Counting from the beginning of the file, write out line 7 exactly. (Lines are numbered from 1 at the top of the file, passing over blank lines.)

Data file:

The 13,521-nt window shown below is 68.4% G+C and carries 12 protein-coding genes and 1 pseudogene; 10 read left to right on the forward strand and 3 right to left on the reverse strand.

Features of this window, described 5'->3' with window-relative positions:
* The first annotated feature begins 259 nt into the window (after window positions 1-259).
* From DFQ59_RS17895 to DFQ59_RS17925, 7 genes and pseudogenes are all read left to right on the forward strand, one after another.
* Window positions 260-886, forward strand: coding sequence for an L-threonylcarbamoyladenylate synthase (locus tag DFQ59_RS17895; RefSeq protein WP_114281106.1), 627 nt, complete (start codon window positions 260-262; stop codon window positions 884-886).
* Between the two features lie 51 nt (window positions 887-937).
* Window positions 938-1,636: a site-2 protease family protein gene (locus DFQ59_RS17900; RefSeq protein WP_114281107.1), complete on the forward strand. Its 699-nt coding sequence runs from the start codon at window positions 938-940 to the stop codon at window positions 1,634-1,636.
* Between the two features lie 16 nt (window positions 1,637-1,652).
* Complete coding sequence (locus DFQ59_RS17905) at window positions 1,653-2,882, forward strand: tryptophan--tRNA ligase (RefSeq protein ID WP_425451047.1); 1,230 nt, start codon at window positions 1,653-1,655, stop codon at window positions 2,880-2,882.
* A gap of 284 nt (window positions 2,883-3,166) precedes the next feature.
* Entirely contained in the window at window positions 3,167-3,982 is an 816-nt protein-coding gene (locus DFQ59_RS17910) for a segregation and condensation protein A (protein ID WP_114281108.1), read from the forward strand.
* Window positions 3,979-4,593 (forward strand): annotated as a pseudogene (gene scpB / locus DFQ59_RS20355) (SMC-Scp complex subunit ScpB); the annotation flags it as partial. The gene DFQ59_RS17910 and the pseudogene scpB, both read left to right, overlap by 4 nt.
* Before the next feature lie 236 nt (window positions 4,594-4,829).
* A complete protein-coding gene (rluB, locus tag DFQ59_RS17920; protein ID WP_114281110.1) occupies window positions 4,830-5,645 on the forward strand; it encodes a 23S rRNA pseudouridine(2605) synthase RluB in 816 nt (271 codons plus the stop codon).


* Window positions 938-1,636: a site-2 protease family protein gene (locus DFQ59_RS17900; RefSeq protein WP_114281107.1), complete on the forward strand. Its 699-nt coding sequence runs from the start codon at window positions 938-940 to the stop codon at window positions 1,634-1,636.